Classified as top secret military radio spying center by the ex-soviet army, the Irbene area opened up to the wide public only in the 90’s, after Latvia gained independence. Perhaps that is one of the reasons why this great orienteering terrain waited so many years to be mapped.
As a matter of fact, it was not before EOC 2008 that this area was used for the first time. One of the best Baltic mappers Leonids Malankovs, equipped with the laser scanning data, created a masterpiece which served as a base for one of the technically most interesting Long courses in the last years of international championships. The top runners’ comments all seemed to agree in one thing – the race was truly difficult. Eva Jurenikova for example wrote on her blog: “The long final yesterday was one of the technically most demanding long distance races I have ever run.” And she has run many. In the Orienteering achievement of 2009 interview Swiss multiple World Champion Daniel Hubmann said that the Irbene map is one of his favorites.
The often pointed out fact about this map is that it contains several different terrain types, each of which requires different orienteering technique and running speed. Parts of very runnable forest are exchanging with low visibility green areas, where extra care is needed. Sand dune forms are exchanging from very dense and intricate to rather straightforward features. A big portion of the map is covered by marshes, sometimes quite deep ones, which can slow running severely and can therefore be used as route choice “obstacles”. Interestingly, in the western part of the map there even exists a Sahara-like section, pure open sandy area.
More than just orienteering
In the western part of the map there is an interesting Radio Telescope, one of the Europe’s few of the kind (supposedly there are about about 30). Telescope’s “32-metre, fully steerable parabolic, centimetre-wave range antenna (RT-32)” is nowadays used mainly for cosmic observations by VIRAC. According to online information it was built by the Russian navy for spying purposes during the Cold war and was kept secret until 1993. Close to the antenna there is an abandoned military village. Guided tours in the area are possible.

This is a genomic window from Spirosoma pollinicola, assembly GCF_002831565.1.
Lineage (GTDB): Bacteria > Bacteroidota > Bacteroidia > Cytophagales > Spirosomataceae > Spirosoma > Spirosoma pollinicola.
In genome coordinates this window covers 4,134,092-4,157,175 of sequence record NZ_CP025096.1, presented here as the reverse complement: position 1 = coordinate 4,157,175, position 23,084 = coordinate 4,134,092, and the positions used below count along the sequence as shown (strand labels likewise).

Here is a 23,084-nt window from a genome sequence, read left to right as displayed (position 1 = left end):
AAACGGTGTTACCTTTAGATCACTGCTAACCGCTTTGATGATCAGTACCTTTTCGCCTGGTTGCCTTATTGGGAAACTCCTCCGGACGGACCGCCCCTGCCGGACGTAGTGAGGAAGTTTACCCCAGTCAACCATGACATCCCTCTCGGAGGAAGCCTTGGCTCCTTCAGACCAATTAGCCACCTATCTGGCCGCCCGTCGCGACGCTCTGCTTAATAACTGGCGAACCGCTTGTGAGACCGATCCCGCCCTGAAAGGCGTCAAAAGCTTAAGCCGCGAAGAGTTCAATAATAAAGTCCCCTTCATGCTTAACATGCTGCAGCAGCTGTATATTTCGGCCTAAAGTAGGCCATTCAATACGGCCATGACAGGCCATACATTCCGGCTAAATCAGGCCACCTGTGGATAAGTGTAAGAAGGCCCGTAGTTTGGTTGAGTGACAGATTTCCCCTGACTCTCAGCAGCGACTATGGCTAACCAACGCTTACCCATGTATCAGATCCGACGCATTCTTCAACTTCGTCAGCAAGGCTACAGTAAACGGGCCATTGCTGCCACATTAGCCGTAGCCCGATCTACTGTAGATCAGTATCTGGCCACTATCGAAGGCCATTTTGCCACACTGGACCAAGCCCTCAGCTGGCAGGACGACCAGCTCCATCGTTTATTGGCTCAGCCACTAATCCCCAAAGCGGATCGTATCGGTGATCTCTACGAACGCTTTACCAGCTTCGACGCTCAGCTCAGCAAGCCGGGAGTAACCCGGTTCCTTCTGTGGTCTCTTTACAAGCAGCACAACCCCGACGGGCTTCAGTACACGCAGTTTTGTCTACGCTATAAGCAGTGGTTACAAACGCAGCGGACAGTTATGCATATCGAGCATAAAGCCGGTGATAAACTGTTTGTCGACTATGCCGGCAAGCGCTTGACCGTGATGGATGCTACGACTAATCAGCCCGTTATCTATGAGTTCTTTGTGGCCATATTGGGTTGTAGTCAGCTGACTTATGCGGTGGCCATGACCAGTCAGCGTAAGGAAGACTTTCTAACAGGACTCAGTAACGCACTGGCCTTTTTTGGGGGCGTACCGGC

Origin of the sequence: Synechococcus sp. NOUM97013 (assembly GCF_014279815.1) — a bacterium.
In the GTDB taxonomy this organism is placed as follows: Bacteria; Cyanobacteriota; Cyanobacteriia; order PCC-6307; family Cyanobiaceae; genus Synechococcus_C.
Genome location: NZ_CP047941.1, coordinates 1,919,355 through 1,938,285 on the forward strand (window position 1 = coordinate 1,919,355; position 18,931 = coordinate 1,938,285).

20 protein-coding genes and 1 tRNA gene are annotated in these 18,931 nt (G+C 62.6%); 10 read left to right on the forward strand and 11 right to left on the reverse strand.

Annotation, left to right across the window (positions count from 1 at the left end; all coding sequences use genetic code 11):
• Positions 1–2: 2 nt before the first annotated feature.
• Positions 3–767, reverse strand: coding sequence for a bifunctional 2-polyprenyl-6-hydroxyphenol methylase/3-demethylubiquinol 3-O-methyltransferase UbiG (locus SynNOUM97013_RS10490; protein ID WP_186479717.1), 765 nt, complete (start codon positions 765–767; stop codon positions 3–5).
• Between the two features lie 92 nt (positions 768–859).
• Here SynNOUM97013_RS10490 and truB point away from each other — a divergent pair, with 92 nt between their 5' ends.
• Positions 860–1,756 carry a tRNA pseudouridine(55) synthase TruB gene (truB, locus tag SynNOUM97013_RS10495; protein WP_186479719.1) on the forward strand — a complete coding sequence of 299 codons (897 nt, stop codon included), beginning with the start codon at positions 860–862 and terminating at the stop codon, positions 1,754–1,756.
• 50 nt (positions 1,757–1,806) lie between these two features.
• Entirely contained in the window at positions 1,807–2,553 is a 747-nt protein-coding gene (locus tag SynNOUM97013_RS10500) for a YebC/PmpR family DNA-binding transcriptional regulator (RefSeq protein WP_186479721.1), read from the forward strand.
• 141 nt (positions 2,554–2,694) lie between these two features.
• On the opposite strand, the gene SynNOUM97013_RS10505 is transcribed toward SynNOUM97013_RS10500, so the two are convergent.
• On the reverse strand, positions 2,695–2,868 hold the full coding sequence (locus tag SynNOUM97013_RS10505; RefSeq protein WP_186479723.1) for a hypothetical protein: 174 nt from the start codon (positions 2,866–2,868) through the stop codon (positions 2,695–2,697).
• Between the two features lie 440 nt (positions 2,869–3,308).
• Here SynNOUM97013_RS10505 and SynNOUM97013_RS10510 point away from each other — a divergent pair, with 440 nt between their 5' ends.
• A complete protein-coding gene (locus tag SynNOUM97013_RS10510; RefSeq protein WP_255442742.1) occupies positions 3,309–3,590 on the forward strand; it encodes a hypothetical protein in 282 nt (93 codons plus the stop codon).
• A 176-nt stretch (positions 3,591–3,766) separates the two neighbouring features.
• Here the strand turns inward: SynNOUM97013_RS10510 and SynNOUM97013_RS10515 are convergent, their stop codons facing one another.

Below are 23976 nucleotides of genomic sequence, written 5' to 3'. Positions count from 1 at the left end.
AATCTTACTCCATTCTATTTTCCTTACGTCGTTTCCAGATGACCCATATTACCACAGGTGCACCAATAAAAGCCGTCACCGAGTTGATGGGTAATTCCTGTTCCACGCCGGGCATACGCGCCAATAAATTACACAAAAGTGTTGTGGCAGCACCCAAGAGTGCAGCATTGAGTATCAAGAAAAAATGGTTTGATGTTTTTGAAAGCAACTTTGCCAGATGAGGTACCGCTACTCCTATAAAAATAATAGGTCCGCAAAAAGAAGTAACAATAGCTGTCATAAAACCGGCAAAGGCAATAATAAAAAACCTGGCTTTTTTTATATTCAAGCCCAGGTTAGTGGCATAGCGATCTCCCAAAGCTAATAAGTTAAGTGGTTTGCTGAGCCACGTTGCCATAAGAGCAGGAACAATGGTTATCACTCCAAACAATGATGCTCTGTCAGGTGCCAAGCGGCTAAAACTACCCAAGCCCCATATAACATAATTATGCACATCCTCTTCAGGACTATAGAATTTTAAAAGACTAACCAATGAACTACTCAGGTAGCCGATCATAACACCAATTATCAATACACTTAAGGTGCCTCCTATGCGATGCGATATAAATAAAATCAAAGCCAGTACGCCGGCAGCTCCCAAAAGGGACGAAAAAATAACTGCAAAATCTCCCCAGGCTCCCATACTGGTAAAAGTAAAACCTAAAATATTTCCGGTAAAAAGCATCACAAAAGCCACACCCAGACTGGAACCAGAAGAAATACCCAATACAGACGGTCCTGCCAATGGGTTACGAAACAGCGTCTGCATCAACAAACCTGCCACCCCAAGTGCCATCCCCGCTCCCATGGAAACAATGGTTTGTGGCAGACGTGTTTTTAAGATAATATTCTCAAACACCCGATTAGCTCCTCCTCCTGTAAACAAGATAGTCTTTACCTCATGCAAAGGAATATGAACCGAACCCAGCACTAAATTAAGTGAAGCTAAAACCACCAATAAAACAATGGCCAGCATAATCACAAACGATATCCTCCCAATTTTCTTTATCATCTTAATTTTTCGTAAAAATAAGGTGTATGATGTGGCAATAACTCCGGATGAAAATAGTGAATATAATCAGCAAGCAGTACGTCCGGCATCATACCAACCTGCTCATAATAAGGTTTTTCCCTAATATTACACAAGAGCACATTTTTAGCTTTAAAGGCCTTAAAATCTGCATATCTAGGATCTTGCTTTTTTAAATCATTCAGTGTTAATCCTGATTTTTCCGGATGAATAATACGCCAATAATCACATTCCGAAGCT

Photo by slayerphoto
Why should you run on this map before you die?
So why did we choose this map as a candidate for 101 Orienteering Maps you should run on before you die? There are many nice sand dune areas but we decided to present this one first for its diversity. The Europan Orienteering Championship was organized here. “City of ghosts” and the radio telescope are interesting points to see.
|Scale:||1: 10000 & 1:15000|
|Size of map:||cca. 8,5 km2|
|Mappers:||Field work: Leonids Malankovs|
|Terrain type:||Sand dunes with different levels of intricacy, many marshes, some open “desert like” parts.|
|Estimated top speed:||5.5 min/km|
|Interesting points:||Technically very interesting map, providing different terrain types and therefore different skills. Interesting radar and “ghost city” from Soviet times are on the map. Close to sea.|
|Links of interest:||EOC 2008, Latvian orienteering federation, VIRAC, Wikipedia entry on VIRAC, photos of abandoned village and radar., Irbene map on Worldofo maps, Daniel Hubmann’s route from EOC 2008 on the Irbene map|
|Events on map:||EOC 2008, KAPA 3 days.|
Please note that the map being presented in this article does not necessarily mean that it will also be included in the final selection of the 101 maps – and in the paper book. It only means it is currently on our candidate list.
There will probably be a few sand dune maps on the final list. And also maybe even more than one map from Latvia. For example, we are also thinking about the Liepaja map. Do you think the Irbene map should be on the final list? Have you ran in this terrain? What was your experience? Do you know about some similar even more interesting areas?
Thanks to Anatolijs Tarasovs and Mārtiņš Līsmanis for help with the article!